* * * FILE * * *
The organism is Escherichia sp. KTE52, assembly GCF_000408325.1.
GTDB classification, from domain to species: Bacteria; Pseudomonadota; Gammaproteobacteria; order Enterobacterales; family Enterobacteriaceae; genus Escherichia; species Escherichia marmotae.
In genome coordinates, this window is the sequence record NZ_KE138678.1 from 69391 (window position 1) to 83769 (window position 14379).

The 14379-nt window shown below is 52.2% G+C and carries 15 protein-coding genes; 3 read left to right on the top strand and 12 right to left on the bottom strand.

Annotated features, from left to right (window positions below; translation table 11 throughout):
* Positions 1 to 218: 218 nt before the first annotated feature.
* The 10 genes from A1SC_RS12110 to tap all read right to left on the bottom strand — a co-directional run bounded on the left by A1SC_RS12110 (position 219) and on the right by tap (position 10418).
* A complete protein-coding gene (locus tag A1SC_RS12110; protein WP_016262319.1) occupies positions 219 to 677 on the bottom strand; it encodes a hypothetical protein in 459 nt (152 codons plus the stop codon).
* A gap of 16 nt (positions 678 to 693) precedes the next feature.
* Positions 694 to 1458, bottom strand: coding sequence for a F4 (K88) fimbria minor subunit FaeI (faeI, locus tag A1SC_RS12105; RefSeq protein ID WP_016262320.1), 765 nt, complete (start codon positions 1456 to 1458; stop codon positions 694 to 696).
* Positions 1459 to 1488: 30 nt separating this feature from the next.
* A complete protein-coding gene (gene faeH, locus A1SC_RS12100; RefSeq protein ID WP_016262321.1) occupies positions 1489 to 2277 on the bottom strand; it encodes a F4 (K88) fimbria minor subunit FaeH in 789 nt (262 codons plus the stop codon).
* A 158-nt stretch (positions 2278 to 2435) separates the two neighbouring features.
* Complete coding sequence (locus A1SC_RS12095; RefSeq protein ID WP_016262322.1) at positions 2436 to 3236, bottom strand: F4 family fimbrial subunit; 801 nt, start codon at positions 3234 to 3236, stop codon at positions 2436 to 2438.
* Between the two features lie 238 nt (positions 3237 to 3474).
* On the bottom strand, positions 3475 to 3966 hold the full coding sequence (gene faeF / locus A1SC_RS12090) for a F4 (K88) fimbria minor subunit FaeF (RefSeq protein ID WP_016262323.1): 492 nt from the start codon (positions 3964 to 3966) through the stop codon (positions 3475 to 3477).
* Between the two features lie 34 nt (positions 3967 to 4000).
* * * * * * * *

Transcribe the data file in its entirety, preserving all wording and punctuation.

The organism is Escherichia sp. KTE52, assembly GCF_000408325.1.
GTDB classification, from domain to species: Bacteria; Pseudomonadota; Gammaproteobacteria; order Enterobacterales; family Enterobacteriaceae; genus Escherichia; species Escherichia marmotae.
In genome coordinates, this window is the sequence record NZ_KE138678.1 from 69391 (window position 1) to 83769 (window position 14379).

The 14379-nt window shown below is 52.2% G+C and carries 15 protein-coding genes; 3 read left to right on the top strand and 12 right to left on the bottom strand.

Annotated features, from left to right (window positions below; translation table 11 throughout):
* Positions 1 to 218: 218 nt before the first annotated feature.
* The 10 genes from A1SC_RS12110 to tap all read right to left on the bottom strand — a co-directional run bounded on the left by A1SC_RS12110 (position 219) and on the right by tap (position 10418).
* A complete protein-coding gene (locus tag A1SC_RS12110; protein WP_016262319.1) occupies positions 219 to 677 on the bottom strand; it encodes a hypothetical protein in 459 nt (152 codons plus the stop codon).
* A gap of 16 nt (positions 678 to 693) precedes the next feature.
* Positions 694 to 1458, bottom strand: coding sequence for a F4 (K88) fimbria minor subunit FaeI (faeI, locus tag A1SC_RS12105; RefSeq protein ID WP_016262320.1), 765 nt, complete (start codon positions 1456 to 1458; stop codon positions 694 to 696).
* Positions 1459 to 1488: 30 nt separating this feature from the next.
* A complete protein-coding gene (gene faeH, locus A1SC_RS12100; RefSeq protein ID WP_016262321.1) occupies positions 1489 to 2277 on the bottom strand; it encodes a F4 (K88) fimbria minor subunit FaeH in 789 nt (262 codons plus the stop codon).
* A 158-nt stretch (positions 2278 to 2435) separates the two neighbouring features.
* Complete coding sequence (locus A1SC_RS12095; RefSeq protein ID WP_016262322.1) at positions 2436 to 3236, bottom strand: F4 family fimbrial subunit; 801 nt, start codon at positions 3234 to 3236, stop codon at positions 2436 to 2438.
* Between the two features lie 238 nt (positions 3237 to 3474).
* On the bottom strand, positions 3475 to 3966 hold the full coding sequence (gene faeF / locus A1SC_RS12090) for a F4 (K88) fimbria minor subunit FaeF (RefSeq protein ID WP_016262323.1): 492 nt from the start codon (positions 3964 to 3966) through the stop codon (positions 3475 to 3477).
* Between the two features lie 34 nt (positions 3967 to 4000).